Court of Appeals rejects Brainerd’s ousting of firefighters

Three years after the city of Brainerd ousted fulltime firefighters, the Minnesota Court of Appeals has ruled a district court was wrong to dismiss the firefighters’ union’s claims that it constituted an unfair labor practice.

Brainerd, like many Minnesota communities, restructured its fire department to a paid on-call volunteer force, eliminated five full-time equipment operators, ending an arrangement that had kept someone in the fire hall 24 hours a day.

Minnesota has the second largest percentage of non-career fire departments in the country. It also has the fewest career firefighters per 10,000 people in the United States.

A district court dismissed a challenge to the decision but today the Court of Appeals ruled “a unilateral change by an employer in the terms and conditions of employment is a … violation of the employees’ collective-bargaining rights” because it essentially resulted in the disolution of the union.

“Once Union was eliminated, its members were not able to participate in or administer their employee organization,” Judge Roger Klaphake wrote on behalf of a three-judge panel.

But the Court of Appeals rejected a union claim that the rewriting of the city charter was retaliation against fire department employees for speaking out against an earlier move to restructure the department in 2010.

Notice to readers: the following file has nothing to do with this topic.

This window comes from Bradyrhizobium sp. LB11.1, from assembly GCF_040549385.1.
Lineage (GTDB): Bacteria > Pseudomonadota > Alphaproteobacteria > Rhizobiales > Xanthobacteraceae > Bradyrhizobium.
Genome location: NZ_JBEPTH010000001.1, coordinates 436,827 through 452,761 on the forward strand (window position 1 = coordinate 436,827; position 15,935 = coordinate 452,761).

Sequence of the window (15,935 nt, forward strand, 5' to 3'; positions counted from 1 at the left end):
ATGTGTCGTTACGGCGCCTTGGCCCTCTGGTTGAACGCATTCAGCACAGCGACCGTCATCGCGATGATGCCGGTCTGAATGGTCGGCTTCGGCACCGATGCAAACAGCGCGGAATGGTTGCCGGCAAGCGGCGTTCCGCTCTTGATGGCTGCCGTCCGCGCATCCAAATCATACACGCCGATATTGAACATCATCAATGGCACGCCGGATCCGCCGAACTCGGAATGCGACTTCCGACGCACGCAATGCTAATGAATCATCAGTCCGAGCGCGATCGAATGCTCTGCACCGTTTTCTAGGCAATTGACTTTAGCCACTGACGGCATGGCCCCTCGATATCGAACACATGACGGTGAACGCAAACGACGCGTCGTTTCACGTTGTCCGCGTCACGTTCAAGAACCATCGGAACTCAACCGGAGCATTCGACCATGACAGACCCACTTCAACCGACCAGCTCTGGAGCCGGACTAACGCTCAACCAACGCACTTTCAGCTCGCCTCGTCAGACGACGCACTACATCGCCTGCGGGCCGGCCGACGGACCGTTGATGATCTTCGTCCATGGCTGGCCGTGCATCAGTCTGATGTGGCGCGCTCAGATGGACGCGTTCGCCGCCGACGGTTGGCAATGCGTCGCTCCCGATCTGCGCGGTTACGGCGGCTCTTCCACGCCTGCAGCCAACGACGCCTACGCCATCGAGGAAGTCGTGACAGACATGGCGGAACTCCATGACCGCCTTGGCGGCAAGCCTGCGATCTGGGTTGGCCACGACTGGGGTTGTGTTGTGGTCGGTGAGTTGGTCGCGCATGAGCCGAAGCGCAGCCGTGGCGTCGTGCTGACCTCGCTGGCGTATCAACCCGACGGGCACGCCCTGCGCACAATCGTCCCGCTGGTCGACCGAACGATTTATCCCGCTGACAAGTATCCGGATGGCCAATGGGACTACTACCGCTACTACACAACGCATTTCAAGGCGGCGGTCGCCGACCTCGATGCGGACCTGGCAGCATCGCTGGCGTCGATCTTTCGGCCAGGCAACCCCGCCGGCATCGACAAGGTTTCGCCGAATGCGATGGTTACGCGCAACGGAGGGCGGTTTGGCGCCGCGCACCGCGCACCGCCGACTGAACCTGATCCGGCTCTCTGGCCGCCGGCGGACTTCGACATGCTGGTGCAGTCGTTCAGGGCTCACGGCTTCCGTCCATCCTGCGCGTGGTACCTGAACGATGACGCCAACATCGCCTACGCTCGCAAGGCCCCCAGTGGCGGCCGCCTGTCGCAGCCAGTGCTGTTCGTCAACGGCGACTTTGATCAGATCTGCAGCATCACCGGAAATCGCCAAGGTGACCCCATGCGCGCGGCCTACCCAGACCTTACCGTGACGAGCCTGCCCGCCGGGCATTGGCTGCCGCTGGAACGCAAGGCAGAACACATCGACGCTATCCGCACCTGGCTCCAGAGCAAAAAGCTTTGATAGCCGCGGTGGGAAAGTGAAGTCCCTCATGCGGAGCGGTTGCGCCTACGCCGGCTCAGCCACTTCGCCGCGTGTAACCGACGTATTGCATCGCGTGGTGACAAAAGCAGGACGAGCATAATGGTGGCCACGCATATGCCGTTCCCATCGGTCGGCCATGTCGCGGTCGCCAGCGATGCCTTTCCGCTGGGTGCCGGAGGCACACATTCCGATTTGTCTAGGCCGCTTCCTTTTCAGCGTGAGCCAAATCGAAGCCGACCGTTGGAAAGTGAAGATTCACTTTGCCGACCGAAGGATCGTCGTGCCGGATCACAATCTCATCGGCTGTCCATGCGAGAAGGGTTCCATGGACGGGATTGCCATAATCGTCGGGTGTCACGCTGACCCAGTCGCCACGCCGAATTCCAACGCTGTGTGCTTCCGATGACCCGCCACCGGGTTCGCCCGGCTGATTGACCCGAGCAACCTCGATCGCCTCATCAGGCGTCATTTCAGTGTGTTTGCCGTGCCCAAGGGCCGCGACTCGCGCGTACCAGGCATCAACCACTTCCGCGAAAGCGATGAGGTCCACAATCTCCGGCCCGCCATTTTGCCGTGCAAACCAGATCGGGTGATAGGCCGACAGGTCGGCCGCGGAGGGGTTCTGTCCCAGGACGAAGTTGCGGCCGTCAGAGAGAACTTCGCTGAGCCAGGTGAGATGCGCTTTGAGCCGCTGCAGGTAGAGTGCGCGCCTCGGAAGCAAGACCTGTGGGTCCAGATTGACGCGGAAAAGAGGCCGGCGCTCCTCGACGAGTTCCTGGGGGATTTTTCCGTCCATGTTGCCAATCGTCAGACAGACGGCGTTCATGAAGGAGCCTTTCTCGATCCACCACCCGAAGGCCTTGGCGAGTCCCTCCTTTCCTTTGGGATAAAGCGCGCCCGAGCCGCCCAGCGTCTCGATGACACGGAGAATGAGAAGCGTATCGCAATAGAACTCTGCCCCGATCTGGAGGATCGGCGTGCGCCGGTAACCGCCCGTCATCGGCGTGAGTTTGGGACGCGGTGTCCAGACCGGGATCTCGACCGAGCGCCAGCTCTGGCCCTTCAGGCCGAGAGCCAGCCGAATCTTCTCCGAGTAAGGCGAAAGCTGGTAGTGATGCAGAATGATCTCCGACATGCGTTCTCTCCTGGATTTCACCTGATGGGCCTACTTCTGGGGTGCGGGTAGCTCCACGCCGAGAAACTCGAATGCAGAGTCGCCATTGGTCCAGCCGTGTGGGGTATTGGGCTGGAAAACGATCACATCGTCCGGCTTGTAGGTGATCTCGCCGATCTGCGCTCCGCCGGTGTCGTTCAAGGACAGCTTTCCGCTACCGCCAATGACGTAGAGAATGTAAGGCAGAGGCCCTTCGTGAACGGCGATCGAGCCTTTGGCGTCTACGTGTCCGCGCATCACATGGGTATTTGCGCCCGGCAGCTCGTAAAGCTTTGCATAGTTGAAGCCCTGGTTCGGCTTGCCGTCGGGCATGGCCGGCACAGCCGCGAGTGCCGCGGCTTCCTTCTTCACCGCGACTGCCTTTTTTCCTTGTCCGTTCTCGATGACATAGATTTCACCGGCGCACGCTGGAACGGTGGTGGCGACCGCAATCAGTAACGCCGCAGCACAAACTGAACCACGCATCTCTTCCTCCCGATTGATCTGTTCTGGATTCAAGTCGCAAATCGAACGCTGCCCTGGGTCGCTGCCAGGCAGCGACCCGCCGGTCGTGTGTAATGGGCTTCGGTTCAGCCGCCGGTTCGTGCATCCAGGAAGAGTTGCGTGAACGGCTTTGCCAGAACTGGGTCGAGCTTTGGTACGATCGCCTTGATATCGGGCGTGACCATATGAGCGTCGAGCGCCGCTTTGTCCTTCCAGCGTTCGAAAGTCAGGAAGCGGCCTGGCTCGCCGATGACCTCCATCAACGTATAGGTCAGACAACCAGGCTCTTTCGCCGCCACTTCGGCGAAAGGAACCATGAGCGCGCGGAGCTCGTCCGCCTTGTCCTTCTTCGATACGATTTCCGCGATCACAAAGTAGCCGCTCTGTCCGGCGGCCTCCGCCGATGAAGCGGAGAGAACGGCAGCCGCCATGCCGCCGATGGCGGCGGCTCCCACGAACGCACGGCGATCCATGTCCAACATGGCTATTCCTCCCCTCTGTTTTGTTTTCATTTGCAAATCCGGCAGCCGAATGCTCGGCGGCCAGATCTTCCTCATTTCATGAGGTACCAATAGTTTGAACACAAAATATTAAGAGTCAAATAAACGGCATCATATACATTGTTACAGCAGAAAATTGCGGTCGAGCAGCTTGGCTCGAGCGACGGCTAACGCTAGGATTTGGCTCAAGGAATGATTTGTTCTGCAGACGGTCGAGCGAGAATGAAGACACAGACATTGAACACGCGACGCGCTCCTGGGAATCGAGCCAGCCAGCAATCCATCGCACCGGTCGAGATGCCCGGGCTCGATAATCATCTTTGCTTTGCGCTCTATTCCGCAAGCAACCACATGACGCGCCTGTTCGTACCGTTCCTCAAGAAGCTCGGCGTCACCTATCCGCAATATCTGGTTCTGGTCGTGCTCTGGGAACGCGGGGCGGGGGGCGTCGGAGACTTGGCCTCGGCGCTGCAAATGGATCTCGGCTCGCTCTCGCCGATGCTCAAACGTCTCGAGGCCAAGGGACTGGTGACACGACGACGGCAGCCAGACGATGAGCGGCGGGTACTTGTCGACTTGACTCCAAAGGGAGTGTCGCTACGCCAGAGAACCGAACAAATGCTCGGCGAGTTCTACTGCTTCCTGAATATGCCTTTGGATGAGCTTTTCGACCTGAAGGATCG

The court said the union presented no evidence to prove the restructuring was retaliation for Facebook posts and comments to the Brainerd Dispatch by union president Mark Turner.

“The social media posts and the September 17, 2015 Brainerd Dispatch article, took place after City informed Union, in July 2015, that it was again considering the ‘possible restructuring of the Fire Department to eliminate full-time [FEOs] for solely paid on-call firefighters as a cost-saving measure,’” Klaphake wrote. “Therefore, Union has failed to show a temporal connection. Second, City had made clear, since 2010, that the restructuring of the fire department would be a cost-saving measure.”

The Court of Appeals sent the case back to the district court to determine what relief the former fire department employees are entitled to.